Advances in Marine Biology: v. 28

Advances in Marine Biology: v. 28

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Volume 28 of this review series contains articles on fish population recruitment, mollusc ecology and brachiopod biology. Heath reviews the progress of field research into the early life history stages of marine fin fish. For the past 100 years or so research has focused on the sampling of eggs and larvae to assess the biomass of spawning adults. The factors affecting the survival of eggs and fish larvae have also been much studied in relation to subsequent recruitment to the fishery. However, field evidence is still scarce for any of the current models of recruitment and much more remains to be done. James and his colleagues set out to present a thorough account of brachiopod biology. Some 550 million years old, this new minor phylum was formerly both numerous and diverse. Its fossil record is well preserved and some taxa have persisted, virtually unchanged, from the Early Cambrian to the present day. The living forms, though less numerically significant than their ancestors, still inhabit most marine habitats and may be found in all the world's seas and oceans.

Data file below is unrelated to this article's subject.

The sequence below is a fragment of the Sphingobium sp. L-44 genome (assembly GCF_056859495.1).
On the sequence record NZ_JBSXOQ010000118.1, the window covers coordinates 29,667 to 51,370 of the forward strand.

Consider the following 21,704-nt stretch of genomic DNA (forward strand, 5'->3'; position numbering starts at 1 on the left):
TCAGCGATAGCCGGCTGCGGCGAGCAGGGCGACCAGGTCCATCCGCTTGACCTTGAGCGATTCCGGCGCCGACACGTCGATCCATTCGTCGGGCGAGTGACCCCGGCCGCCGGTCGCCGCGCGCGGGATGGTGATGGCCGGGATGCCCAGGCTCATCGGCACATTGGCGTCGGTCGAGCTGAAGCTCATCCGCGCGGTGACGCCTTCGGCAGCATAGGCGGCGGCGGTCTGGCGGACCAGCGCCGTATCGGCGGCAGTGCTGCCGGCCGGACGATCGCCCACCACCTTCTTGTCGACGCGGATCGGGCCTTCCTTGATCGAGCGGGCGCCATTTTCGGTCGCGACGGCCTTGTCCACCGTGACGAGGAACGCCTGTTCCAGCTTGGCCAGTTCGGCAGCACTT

Research on both fossil and extant forms provides exciting opportunities to understand better the evolution of marine environments over a substantial period of time. Trueman and Brown compare and contrast the burrowing habit in the various gastropod families that have adopted this mode of life. While the families concerned are sufficiently distinct to suggest that burrowing has evolved independently in each, as well as strategies quite distinct from other burrowing molluscs, such as bivalves.
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Product details

  • Hardback | 456 pages
  • 152 x 229 x 25.4mm | 812g
  • Academic Press Inc
  • San Diego, United States
  • English
  • 0120261286
  • 9780120261284

Table of contents

Field investigations of the early life stages of marine fish, M.R. Heath; biology of living brachiopods, M.A. James, et al; the burrowing habit of marine gastropods, E.R. Trueman and A.C. Brown.
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